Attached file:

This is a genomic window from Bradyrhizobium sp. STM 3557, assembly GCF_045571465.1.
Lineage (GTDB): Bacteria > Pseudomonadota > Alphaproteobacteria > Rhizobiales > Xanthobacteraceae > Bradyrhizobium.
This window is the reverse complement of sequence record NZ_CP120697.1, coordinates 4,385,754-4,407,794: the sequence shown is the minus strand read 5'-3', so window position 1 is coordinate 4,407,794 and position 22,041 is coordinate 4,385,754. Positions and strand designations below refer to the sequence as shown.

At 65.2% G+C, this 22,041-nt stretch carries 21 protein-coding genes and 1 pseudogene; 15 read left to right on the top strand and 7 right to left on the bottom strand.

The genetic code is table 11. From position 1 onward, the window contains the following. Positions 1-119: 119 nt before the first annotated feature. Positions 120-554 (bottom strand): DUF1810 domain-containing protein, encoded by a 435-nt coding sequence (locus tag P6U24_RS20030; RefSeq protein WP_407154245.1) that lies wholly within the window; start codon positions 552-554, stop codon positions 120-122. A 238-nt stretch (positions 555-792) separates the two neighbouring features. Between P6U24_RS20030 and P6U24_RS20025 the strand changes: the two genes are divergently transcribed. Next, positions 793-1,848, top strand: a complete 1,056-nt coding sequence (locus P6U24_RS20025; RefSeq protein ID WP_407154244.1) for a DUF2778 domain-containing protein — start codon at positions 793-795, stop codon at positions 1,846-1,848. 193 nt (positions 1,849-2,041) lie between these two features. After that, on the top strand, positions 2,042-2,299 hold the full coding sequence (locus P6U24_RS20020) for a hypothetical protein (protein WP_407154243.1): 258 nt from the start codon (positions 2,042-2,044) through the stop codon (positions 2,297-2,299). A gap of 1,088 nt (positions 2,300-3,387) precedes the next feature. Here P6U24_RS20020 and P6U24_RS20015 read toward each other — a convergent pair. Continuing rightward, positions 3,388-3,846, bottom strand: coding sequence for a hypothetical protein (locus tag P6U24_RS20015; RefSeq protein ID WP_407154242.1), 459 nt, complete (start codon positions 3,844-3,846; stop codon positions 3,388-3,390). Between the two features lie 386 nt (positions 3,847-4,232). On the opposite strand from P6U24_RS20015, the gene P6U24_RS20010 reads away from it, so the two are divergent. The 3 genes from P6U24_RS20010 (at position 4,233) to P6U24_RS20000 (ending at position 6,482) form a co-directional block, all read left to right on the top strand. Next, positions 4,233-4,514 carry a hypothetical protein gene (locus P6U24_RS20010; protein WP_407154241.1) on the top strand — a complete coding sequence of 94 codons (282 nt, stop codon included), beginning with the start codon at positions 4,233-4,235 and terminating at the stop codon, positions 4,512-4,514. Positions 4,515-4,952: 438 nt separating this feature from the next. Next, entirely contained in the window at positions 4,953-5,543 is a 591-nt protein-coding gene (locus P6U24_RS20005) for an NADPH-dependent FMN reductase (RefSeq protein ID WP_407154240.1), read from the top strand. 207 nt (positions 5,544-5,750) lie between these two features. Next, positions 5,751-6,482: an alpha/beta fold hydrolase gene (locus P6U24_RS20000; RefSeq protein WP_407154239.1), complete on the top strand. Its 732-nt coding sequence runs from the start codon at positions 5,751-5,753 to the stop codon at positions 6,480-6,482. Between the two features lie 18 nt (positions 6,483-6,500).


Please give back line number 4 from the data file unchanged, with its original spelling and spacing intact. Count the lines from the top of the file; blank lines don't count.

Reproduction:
At 65.2% G+C, this 22,041-nt stretch carries 21 protein-coding genes and 1 pseudogene; 15 read left to right on the top strand and 7 right to left on the bottom strand.